Family of ‘Chennai Six’ British soldier break down in tears as they learn he will be FREED with his colleagues after spending four years in Indian jail
- Six former British soldiers were jailed in 2013 for ‘importing guns for jihadists’
- Group had been incarcerated in Puzhal prison, Chennai, for past four years
- On Monday judges at Madras High Court acquitted the men and set them free
- Family of Nick Dunn, one of the prisoners, broke down as they heard the news
The emotional family of a British ex-paratrooper broke down in tears on Monday as he was freed after spending four years in an Indian jail.
Nick Dunn, 31, was among a group of British ex-servicemen known as the Chennai Six who were arrested in October 2013 while working as mercenaries on an anti-piracy ship.
The men were subsequently jailed on charges of smuggling weapons for terrorists, but will now be freed after being acquitted by judges at Madras High Court.
The other men are Billy Irving, 37, from Argyll and Bute, John Armstrong, 30, of Wigton, Cumbria, Nicholas Simpson, 47, of Catterick, North Yorkshire, Ray Tindall, 42, of Chester, and Paul Towers, 54, of Pocklington, East Yorkshire.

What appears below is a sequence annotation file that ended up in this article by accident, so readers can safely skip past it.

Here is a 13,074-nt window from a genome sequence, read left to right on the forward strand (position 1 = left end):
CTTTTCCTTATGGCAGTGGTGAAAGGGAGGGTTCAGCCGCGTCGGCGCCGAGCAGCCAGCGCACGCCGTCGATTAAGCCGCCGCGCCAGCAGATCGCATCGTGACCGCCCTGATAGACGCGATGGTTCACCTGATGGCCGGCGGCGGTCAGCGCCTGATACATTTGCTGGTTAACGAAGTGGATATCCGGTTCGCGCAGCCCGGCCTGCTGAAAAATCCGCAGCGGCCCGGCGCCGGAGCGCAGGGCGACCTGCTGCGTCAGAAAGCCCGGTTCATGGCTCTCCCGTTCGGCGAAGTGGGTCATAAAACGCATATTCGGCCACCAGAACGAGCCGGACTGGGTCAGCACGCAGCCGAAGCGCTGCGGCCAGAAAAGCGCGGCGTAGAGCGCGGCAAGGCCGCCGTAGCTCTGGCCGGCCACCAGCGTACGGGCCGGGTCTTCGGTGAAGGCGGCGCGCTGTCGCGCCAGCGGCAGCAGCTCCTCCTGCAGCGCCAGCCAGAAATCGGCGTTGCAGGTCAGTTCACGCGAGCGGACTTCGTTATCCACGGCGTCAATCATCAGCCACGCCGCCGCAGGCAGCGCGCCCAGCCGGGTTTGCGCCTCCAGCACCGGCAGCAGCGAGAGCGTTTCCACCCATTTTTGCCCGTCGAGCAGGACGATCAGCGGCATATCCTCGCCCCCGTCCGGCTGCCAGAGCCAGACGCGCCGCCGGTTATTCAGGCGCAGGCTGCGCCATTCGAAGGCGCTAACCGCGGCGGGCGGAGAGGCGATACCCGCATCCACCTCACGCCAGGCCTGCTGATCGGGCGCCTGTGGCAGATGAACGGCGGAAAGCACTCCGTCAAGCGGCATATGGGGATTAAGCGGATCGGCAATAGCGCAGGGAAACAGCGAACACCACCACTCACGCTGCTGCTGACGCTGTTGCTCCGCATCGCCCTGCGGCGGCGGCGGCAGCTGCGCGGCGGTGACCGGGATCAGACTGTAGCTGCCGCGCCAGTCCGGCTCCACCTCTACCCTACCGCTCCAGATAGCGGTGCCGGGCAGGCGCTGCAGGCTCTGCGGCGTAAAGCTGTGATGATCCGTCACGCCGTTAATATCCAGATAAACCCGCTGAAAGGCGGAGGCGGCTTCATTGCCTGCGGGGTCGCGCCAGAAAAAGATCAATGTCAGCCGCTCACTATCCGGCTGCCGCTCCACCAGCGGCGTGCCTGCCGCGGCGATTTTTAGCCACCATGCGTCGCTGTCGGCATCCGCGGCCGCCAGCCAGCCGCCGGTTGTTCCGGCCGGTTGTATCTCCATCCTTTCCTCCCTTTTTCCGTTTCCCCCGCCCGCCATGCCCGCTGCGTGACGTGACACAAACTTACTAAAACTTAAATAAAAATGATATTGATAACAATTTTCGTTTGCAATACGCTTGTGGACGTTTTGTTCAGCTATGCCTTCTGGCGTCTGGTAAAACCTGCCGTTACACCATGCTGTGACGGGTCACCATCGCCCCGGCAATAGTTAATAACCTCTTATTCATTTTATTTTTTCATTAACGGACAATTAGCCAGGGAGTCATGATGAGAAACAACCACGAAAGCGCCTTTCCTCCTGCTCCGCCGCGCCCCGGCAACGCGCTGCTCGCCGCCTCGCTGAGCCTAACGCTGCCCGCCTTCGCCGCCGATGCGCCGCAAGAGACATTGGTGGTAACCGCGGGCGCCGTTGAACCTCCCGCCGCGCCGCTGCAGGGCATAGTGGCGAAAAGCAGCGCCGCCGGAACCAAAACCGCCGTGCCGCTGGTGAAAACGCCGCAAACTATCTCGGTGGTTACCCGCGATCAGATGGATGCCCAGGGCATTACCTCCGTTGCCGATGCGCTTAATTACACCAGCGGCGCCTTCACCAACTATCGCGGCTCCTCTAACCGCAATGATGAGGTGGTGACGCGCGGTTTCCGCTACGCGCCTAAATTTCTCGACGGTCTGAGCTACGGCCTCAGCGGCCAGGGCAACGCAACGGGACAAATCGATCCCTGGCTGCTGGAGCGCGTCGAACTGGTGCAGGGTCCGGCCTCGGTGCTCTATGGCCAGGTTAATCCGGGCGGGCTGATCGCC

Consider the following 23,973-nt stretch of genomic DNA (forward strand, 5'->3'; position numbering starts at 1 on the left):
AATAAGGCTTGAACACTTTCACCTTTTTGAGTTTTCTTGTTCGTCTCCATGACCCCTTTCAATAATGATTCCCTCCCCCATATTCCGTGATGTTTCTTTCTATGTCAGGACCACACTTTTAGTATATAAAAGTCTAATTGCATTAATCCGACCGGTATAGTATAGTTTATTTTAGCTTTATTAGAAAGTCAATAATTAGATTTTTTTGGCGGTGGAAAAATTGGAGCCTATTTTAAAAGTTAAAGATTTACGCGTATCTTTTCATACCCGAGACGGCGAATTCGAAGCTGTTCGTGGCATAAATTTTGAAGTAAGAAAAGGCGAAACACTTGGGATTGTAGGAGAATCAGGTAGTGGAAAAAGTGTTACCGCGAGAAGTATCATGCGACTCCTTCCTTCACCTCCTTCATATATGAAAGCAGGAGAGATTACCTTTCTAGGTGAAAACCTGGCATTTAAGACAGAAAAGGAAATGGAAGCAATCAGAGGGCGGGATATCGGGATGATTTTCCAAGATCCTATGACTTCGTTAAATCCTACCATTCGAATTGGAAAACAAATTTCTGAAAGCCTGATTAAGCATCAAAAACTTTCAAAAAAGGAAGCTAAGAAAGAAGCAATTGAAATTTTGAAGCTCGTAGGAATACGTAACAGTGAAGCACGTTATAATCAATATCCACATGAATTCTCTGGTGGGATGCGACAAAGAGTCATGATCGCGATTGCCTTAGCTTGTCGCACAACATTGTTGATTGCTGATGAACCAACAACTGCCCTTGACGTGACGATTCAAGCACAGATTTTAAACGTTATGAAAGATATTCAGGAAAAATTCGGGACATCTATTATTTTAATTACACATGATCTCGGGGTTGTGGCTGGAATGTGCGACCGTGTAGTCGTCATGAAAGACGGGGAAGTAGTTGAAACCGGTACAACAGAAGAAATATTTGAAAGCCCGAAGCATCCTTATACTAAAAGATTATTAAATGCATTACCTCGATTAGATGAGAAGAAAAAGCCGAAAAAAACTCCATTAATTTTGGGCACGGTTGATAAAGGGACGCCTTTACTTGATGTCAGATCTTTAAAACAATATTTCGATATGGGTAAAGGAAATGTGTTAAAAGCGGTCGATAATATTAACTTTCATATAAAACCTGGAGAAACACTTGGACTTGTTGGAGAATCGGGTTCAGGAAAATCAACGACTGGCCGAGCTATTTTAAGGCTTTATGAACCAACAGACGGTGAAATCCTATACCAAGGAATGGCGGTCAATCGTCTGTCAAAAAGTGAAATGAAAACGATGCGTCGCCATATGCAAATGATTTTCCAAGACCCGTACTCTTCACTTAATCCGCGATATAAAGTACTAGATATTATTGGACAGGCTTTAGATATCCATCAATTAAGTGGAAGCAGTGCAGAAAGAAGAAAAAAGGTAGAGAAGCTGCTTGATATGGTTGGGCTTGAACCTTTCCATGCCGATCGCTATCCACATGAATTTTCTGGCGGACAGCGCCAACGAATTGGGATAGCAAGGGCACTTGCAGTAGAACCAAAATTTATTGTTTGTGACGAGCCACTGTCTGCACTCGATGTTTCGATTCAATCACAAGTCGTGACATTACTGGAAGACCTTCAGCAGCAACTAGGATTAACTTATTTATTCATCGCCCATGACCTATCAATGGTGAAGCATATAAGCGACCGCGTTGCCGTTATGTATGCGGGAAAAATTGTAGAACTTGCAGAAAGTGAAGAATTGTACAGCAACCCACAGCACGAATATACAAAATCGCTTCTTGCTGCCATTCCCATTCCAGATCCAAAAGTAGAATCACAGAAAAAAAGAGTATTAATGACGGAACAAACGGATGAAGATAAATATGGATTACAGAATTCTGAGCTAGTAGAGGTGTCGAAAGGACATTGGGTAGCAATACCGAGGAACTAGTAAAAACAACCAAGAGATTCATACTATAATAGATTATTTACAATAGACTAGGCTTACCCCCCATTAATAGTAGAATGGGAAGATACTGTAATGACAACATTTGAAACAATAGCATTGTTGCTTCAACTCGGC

The family of Nick Dunn, 31, a former paratrooper locked up in India for four years,celebrated after learning he would be freed on Monday (pictured from left, brother Paul, mother Margaret, father Jim and sister Lisa)
Mr Dunn, who served in Afghanistan and Iraq, had begged the British government to secure his release. He is pictured with his older sister Lisa, 37
Mr Dunn’s family were filmed by the BBC receiving the news as they shared a hug before sobbing with joy.
Sipping champagne his sister, Lisa, said: ‘This is the best champagne in the world, it tastes like the best drink.
‘The longer it went on, as much as you still have an element of hope, it does dwindle after having so many delays and setbacks.
Lisa said that ‘all of our dreams have come true’ after receiving the news that her brother will be coming home for Christmas
‘But that hasn’t happened today and we’ve had the best news ever.
‘It will make all of our Christmases, all of our dreams have come true today.’
Mr Dunn’s father, Jim, said: ‘Absolutely fantastic, the best news in the world.
‘We haven’t been a full family for a long time now. Nick won’t fully realise it’s over until his feet touch down in Newcastle.’
Yvonne MacHugh , fiancee of Billy Irving, said she was ‘over the moon’ after hearing the news.